Why Japan ETFs Are Rising While Asia Lags

Nikkei index crosses 36,000, approaching 35-year high.

Reviewed by: etf.com Staff
Edited by: Ron Day

Forget that Prince ditty about 1999: Japan is partying like its 1989. The final year of the ’80s ended a historic run for Japan’s Nikkei 400 stock index, which zoomed from less than 7,000 to nearly 39,000 across seven years. That’s a gain of more than 450%. As they say in Japan, “Wow.”

The last time the Invesco QQQ ETF (QQQ) did that was … never. The highest seven-year run in the history of QQQ was 380%. The difference in percentages gives us an idea of just how “bubbly” the Nikkei became.

Back in ’89, Japan was the envy of the financial world. As its wealth surged, the Nikkei became the largest stock market on the planet; it peaked at 44% of the MSCI World Index during the late 1980s. The U.S. is currently about 65% of that index, while Japan sits at less than 6% of that market capitalization-weighted gauge.

It's natural many of today’s investors (especially those 40 and under) can’t recall when Japanese companies reigned as the wonder of the business worldand Japanese banks the most desired customers on Wall Street. I started my career in 1986 at one of those banks and it was truly the heyday for what the market called “Japan Inc.” 

Japan's Underperforming Stock Market

But since then, Japan has weathered an aging population. Meanwhile, yield curve control measures that suppressed interest rates did not boost economic growth, and a bottom-line market performance has leveled out the Nikkei to around 36,000. But there’s a glass half full and half empty way to look at that.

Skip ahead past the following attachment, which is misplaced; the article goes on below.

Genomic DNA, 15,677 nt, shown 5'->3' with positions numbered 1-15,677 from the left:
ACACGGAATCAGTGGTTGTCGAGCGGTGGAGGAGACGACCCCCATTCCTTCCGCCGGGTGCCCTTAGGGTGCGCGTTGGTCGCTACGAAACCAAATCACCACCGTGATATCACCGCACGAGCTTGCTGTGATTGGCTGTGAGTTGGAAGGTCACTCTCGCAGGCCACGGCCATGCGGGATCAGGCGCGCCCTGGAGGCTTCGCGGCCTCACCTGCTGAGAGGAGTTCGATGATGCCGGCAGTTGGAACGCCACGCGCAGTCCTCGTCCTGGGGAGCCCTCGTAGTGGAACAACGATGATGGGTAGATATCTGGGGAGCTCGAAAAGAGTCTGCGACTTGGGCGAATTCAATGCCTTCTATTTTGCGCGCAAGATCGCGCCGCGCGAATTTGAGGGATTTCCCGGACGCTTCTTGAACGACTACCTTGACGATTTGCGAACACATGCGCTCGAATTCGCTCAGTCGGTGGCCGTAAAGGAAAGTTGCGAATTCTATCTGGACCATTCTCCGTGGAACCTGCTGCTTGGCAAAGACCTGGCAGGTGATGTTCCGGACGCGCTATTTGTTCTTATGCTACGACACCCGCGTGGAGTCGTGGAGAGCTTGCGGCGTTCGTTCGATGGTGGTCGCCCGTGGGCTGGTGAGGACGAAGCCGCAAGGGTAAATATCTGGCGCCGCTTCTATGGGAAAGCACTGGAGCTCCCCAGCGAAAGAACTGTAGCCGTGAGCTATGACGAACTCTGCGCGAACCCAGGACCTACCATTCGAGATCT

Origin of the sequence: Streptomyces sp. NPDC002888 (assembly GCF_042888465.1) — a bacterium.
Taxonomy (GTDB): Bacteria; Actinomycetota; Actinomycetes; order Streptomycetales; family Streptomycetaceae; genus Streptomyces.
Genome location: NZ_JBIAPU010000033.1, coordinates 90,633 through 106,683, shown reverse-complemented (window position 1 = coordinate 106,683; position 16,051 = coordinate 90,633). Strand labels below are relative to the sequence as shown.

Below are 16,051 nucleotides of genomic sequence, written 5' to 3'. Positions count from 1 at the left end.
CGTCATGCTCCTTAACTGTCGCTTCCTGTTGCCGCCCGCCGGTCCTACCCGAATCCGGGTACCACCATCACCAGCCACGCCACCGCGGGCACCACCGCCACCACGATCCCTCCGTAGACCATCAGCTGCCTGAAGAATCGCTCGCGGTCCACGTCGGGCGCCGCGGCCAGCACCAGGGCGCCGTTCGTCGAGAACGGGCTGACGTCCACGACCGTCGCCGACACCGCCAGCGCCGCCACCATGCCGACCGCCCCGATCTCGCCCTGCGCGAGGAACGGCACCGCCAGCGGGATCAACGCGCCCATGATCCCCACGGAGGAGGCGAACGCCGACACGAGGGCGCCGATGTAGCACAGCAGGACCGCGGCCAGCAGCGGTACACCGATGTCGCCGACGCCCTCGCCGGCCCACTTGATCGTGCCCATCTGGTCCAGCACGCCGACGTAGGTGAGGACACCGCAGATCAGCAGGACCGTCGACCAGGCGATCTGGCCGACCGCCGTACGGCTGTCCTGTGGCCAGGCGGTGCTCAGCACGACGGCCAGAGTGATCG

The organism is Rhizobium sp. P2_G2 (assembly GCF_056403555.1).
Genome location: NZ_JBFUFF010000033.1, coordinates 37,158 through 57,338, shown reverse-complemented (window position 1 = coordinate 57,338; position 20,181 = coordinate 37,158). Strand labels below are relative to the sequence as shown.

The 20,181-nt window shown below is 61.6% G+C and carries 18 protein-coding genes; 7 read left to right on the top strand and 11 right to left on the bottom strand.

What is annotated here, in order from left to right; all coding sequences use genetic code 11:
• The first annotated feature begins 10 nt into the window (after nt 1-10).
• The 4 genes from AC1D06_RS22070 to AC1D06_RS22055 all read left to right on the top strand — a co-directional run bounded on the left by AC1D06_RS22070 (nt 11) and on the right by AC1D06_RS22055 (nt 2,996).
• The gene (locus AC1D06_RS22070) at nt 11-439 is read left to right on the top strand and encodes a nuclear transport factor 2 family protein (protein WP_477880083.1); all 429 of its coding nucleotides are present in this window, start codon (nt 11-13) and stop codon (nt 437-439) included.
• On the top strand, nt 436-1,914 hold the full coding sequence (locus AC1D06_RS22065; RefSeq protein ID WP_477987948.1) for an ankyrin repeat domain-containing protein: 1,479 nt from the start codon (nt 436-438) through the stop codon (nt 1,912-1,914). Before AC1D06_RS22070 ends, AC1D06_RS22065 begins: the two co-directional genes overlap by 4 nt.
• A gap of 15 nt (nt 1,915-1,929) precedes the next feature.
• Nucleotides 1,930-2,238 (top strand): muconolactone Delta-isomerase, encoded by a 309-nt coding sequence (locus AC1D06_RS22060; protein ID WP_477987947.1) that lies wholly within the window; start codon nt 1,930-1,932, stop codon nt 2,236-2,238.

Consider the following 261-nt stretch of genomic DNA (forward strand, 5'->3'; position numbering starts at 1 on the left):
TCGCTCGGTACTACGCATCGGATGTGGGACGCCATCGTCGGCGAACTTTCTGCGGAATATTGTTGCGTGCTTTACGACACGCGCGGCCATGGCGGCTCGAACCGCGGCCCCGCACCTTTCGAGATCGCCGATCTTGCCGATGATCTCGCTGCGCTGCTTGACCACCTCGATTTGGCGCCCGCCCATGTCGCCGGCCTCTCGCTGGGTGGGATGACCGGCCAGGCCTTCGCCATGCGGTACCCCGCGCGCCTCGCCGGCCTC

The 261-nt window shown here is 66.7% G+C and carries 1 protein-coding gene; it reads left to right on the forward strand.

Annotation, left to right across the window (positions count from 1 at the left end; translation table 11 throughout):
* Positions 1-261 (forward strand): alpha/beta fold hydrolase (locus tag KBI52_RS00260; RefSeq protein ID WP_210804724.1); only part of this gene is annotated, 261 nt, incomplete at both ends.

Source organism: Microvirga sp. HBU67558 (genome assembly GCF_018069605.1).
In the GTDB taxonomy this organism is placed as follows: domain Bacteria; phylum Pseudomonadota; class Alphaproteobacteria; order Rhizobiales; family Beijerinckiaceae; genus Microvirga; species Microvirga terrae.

U.S. ETF investors typically think of the $14.4 billion iShares MSCI Japan ETF (EWJ) when they think of investing in Japan. That ETF has historically tracked the Nikkei very closely, but a much smaller fund, the $81 million iShares JPX-Nikkei 400 ETF (JPXN) seeks to mimic it exactly.

But as Japan’s stock market continues its long march toward all-time highs set during the George H.W. Bush administration, a strange thing has happened recently: It’s rising apart from happenings in Asia and in the U.S. markets. Since Dec. 20, JPXN has rallied 7%, while both QQQ and the $2.4 billion iShares MSCI All Country Asia Ex-Japan ETF (AAXJ) have risen slightly. It is only a four-week period, but Japan appears to have some pace behind it and stands on the verge of breaking out in a way not seen in a long time, relative to the rest of the developed world’s stock markets.

Japan’s Rally 

Though pinning down specific reasons for Japan’s recent rally is difficult, some point to strength in financial and shipping company performance, as well as optimism over government reform. Chartists can also point to positive developments in the technical picture. 

This marks a stark contrast to the better part of the past decade, when investing in “Asia” meant a close look at nearly everything except Japan. Southeast Asiawith its developing markets in South Korea, Singapore and of course Chinaruled as the hot spot for investor attention. According to etf.com’s ETF screening tool, 55 ETFs focus on China, but only 20 on Japan. That says a lot about how the two countries’ stock markets have swapped places over the decades.

And so, Japan has regained in the spotlight. Maybe this time it will last. The rest of 2024 will tell us much about whether this ’80s stock market rock star is primed for a sustained comeback.

Rob Isbitts was an investment advisor for 27 years before selling his practice to focus on ETF research and education. He is based in Weston, Florida. Contact him at  [email protected] and follow him on LinkedIn.